Watering globes offer a simple and efficient method to keep potted plants hydrated. I have found that these hand-blown glass devices elegantly blend form and function; they not only water plants effectively but also add a touch of aesthetic appeal to the plant setup.

The science behind their operation is based on the creation of a vacuum and the natural soil absorption at the bottom of the globe. When placed into the moist soil of a plant pot, the water releases gradually due to the pressure difference, ensuring a steady supply of water straight to the roots.

fountain, water, globe

The practicality of watering globes shines when I’m away from home. They provide peace of mind, knowing my plants won’t go thirsty in my absence. To use them properly, I fill the globe with water, then make a small tunnel in the soil with a tool, like a pencil, before inserting the globe.

This preventative step is critical to avoid clogging the globe’s stem with soil. It’s important to ensure the soil is initially moist so that the water can seep out slowly. Caring for houseplants is easier when using watering globes, as they automate a part of the watering process and help me make sure my plants are not over or under-watered.

Choosing the Right Watering Globe

In choosing the right watering globe for your plants, it’s essential to consider the material and the size and shape that best fit your needs. Each factor plays a crucial role in ensuring efficient and effective watering for your greens.

Material Differences: Glass vs. Plastic

When selecting a watering globe, the material is the first factor to consider. I have found that glass globes are aesthetically pleasing with their artisanal look and can be quite durable. They add a touch of elegance to your plant display and the clear material allows you to see the water level easily. However, they can be heavier and more fragile compared to plastic versions. On the other hand, plastic globes are lightweight and less prone to breakage, making them a practical choice for households with pets or children. While they may not offer the same visual appeal as glass, they are often more affordable and equally functional.

Selecting the Appropriate Size and Shape

💥 Size and shape impact the watering globe’s performance.

For my plants, I consider the globe’s size and shape critical to meet the specific water needs of each plant. The size should be appropriate for the plant’s size and the pot’s capacity. A small globe would suffice for a tiny succulent, while larger plants will benefit more from a larger globe. I ensure the shape of the globe, especially the length of the neck, is compatible with the pot depth to provide adequate support. Watering globes with a long thin neck are ideal for deeper pots as they reach further into the soil, ensuring that water is delivered to the roots rather than just the surface. Additionally, make sure that the soil moisture level is already adequate before inserting the globe to achieve a gradual and steady water release.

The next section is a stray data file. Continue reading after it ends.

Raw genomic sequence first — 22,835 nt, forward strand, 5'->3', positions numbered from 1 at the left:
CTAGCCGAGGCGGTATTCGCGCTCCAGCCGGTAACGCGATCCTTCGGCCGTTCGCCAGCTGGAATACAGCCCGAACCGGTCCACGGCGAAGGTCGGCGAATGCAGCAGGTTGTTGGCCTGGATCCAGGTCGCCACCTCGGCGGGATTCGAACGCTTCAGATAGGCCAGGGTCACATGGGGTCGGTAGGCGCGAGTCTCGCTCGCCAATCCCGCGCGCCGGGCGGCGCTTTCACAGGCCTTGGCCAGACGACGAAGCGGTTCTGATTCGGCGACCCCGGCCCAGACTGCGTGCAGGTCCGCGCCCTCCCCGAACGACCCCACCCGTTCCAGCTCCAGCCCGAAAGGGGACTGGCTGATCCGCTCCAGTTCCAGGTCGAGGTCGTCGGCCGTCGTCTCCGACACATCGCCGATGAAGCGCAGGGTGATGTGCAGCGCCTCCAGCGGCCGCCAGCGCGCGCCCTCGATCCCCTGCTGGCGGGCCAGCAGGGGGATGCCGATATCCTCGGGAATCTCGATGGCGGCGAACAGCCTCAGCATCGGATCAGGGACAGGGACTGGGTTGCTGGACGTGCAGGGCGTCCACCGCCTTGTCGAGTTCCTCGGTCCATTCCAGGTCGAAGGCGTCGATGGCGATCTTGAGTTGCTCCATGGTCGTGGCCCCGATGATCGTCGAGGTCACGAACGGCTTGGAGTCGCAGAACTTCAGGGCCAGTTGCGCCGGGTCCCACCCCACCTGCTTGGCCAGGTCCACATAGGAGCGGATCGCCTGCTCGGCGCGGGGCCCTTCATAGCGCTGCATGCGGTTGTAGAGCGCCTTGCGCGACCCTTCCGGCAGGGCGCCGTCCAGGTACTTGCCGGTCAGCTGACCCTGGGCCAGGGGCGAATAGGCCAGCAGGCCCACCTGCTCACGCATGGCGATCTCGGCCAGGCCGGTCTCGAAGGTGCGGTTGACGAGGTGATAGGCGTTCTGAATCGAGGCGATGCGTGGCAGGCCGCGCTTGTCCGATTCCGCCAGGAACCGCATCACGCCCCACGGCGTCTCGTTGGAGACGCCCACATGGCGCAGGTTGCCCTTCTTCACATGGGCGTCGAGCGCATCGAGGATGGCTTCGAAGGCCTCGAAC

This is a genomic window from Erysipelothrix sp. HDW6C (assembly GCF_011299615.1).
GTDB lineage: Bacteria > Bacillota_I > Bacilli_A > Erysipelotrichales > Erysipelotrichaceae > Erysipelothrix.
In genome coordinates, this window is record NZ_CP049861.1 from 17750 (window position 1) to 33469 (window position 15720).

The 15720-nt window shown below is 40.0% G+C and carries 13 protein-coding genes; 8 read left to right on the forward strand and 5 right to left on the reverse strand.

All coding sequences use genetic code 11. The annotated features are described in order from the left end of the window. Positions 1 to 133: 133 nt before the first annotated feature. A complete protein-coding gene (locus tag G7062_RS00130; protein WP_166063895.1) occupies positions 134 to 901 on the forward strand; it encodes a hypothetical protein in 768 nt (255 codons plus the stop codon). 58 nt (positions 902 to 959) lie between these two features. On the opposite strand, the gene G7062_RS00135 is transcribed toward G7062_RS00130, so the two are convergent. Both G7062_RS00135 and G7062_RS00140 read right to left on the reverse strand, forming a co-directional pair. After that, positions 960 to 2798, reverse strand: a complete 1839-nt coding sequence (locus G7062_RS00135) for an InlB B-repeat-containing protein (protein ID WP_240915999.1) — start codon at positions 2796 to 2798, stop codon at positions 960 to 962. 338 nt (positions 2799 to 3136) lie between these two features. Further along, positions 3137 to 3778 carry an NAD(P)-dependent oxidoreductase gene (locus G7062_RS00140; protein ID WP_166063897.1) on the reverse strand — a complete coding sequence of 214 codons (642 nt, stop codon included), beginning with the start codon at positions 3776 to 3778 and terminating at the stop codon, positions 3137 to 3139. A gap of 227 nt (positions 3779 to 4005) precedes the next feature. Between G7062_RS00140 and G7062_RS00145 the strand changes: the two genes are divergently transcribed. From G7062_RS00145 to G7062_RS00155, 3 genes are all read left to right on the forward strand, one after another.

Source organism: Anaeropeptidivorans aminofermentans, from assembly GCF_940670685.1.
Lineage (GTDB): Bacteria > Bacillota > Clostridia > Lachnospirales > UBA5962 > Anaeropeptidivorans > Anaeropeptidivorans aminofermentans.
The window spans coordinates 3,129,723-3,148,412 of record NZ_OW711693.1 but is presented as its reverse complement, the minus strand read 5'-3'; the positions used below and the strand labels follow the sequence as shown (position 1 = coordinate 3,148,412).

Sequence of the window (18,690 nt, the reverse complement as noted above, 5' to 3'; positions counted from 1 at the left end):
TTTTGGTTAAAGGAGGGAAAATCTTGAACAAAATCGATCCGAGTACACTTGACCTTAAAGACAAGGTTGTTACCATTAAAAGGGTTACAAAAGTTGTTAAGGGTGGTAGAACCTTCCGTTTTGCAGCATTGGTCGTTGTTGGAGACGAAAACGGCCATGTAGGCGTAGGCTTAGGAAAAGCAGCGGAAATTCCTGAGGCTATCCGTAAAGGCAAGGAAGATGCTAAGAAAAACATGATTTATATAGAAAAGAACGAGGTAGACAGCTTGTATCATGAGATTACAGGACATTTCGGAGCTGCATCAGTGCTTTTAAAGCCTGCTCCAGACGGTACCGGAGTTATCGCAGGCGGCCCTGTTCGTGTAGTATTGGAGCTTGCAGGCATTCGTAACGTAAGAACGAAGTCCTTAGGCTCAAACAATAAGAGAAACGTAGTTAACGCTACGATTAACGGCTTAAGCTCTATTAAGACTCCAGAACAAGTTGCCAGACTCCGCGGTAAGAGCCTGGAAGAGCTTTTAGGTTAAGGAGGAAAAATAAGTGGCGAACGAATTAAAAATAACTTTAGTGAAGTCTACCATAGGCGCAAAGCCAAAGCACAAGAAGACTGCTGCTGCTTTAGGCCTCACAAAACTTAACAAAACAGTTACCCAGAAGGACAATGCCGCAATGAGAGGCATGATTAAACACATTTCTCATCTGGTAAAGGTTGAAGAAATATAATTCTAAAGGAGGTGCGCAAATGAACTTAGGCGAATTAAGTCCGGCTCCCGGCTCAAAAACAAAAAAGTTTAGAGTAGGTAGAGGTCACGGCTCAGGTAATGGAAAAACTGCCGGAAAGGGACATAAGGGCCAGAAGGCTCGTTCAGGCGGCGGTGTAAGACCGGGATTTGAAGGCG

Setting Up Your Watering Globes

When using watering globes for plant care, it’s critical to properly prepare the soil and the globe itself to ensure optimal irrigation while I’m away. Here’s how I set up my watering globes to maintain a consistent watering schedule.

Preparing the Soil for Installation

Before I even consider placing a watering globe, I make sure the soil in the pot is ready to prevent complications. Here’s how I get things set up:

  • Soil Moisture: First, I check that the soil is already moist to prevent the globe from draining too quickly. If the soil is dry, I water the plant normally and wait for the soil to absorb the moisture.
  • Making a Path: To avoid pushing soil into the globe’s stem, potentially clogging it, I create a hole for the globe using a pencil or a stick, mirroring its stem’s width and length. This step ensures a smooth insertion process.
⚠️ A Warning

Do not force the globe into the soil without pre-made guidance as it may cause the globe to break or become clogged.